Articles Tagged ‘Driving for Zero - Brake the road safety charity’

Brake comments on increase in drink-driving deaths and injuries

News from Brake
Thursday, 9 August 2018
 
The Department for Transport has today (Thursday 9 August) published statistics on drink drive crashes in Great Britain for 2016 [1]. This shows drink-driving deaths and injuries are at the highest level since 2012 and that there has been an estimated increase in the number of road deaths, the number of injuries, and the total number of crashes relating to at least one driver being over the alcohol limit. 
 
Commenting on the statistics, Joshua Harris, director of campaigns at road safety charity Brake, said:
“How many more lives must be needlessly lost before the Government acts on drink-driving? Today’s figures show that drink-driving is an increasing blight on British roads and yet the Government sits on its hands and refuses to address the issue. The Government should put its money where its mouth is and align the law with the message from its 'Think!’ campaign: “if you’re driving, it’s better to have none for the road”. Only this zero-tolerance approach can create the change required to rid our roads of the menace of drink-driving.”
 
“The current drink-driving limit gives a false impression that it is safe to drink and drive – this is a dangerous message and one that couldn’t be further from the truth. Research has shown even very small amounts of alcohol dramatically affect safe driving - drivers with levels of alcohol in their blood just half the current legal limit are at least twice more likely to die in a crash than those with no alcohol at all.”
 
“Our current drink-driving law lacks clarity, is badly understood and supports the perception that mixing alcohol and driving is acceptable – this needs to change. Brake is calling for the Government to implement an effective zero tolerance drink-drive limit of 20mg per 100ml of blood, making clear to drivers that not a drop of alcohol is safe.”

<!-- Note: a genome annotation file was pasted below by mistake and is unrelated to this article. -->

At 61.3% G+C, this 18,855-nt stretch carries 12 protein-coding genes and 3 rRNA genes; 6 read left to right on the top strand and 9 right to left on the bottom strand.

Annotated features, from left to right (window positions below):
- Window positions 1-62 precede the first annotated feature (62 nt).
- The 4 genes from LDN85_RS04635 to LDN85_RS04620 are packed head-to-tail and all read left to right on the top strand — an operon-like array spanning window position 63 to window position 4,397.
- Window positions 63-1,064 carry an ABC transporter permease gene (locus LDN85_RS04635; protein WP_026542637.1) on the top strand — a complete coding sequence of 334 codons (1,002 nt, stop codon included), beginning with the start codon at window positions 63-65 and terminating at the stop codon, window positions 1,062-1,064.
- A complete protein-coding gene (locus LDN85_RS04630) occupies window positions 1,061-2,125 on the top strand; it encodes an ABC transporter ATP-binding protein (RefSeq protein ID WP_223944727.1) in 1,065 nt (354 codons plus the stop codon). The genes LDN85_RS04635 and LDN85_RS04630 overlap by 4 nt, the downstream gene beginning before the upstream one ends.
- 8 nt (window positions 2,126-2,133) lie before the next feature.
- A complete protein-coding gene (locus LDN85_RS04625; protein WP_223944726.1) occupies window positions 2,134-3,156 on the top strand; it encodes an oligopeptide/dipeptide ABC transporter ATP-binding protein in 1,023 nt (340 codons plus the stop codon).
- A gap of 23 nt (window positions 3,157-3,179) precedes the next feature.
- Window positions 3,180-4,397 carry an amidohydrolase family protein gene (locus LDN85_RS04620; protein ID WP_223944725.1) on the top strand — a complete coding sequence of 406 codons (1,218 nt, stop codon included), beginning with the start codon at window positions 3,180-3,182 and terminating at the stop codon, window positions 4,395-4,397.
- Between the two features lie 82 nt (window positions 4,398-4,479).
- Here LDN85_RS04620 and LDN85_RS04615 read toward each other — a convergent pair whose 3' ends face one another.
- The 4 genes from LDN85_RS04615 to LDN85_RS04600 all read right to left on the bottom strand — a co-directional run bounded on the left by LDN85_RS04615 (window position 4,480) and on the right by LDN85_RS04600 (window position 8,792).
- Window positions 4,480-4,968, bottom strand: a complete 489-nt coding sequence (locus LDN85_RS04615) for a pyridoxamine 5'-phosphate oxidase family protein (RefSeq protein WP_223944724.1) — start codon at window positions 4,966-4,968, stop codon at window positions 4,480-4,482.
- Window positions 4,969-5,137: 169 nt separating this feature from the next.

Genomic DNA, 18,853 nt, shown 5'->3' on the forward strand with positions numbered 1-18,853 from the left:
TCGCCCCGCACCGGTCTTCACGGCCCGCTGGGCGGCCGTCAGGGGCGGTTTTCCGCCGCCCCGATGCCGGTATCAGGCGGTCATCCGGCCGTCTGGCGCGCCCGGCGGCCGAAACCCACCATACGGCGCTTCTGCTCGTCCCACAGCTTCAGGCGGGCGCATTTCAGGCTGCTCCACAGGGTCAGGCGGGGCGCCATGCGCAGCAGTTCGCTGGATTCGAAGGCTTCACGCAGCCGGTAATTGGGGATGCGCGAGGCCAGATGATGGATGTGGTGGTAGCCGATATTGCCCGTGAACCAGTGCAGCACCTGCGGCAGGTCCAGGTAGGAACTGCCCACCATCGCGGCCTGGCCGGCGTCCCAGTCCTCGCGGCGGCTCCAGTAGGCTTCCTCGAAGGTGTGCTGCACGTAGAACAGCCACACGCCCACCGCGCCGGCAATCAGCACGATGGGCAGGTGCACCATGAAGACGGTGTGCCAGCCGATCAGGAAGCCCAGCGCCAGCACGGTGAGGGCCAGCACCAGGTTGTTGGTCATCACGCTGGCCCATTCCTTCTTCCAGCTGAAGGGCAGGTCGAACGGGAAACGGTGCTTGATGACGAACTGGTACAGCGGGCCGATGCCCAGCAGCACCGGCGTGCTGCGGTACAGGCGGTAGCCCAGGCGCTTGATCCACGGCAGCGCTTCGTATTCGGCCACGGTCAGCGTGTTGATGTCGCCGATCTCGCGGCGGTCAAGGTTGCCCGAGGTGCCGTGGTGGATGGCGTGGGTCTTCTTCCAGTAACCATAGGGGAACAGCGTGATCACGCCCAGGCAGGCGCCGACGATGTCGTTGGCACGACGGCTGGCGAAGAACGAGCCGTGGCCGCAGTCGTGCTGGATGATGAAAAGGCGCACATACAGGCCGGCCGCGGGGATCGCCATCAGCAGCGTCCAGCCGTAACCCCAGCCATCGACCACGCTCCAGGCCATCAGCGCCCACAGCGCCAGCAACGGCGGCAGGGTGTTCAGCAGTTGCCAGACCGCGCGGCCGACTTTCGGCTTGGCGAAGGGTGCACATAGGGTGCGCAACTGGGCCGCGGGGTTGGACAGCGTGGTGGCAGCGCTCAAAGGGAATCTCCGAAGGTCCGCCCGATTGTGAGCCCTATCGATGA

[ENDS]
 
Notes to editors
 
 

Final estimates of casualties in accidents involving at least one driver or rider over the drink-drive limit in Great Britain for 2016 show that:

  • between 220 and 250 people were killed in drink-drive accidents, with a central estimate of 230 fatalities
  • the increase in drink-drive fatalities since 2015 is not statistically significant, continuing a period of stability recorded since 2010
  • an estimated 9,040 people were killed or injured in drink-drive accidents, a rise of 7% since 2015
  • the total number of drink-drive accidents rose by 6% to 6,070 in 2016
 
[2] Brake ‘Driving for zero’ campaign
 
 
About Brake
Brake is a national road safety and sustainable transport charity, founded in 1995, that exists to stop the needless deaths and serious injuries that happen on roads every day, make streets and communities safer for everyone, and care for families bereaved and injured in road crashes. Brake promotes road safety awareness, safe and sustainable road use, and effective road safety policies.
We do this through national campaignscommunity educationservices for road safety professionals and employers, and by coordinating the UK's flagship road safety event every November, Road Safety Week. Brake is a national, government-funded provider of support to families and individuals devastated by road death and serious injury, including through a helpline and support packs.
Follow Brake on TwitterFacebook, or The Brake Blog.
 
Road crashes are not accidents; they are devastating and preventable events, not chance mishaps. Calling them accidents undermines work to make roads safer, and can cause insult to families whose lives have been torn apart by needless casualties.

Brake comments on Spurs' Captain, Hugo Lloris, guilty plea to drink driving charge

News from Brake
Wednesday 12 September
 
Tottenham Hotspur Goalkeeper and Captain, Hugo Lloris, has today pleaded guilty to drink driving after being stopped by Police in West London last month.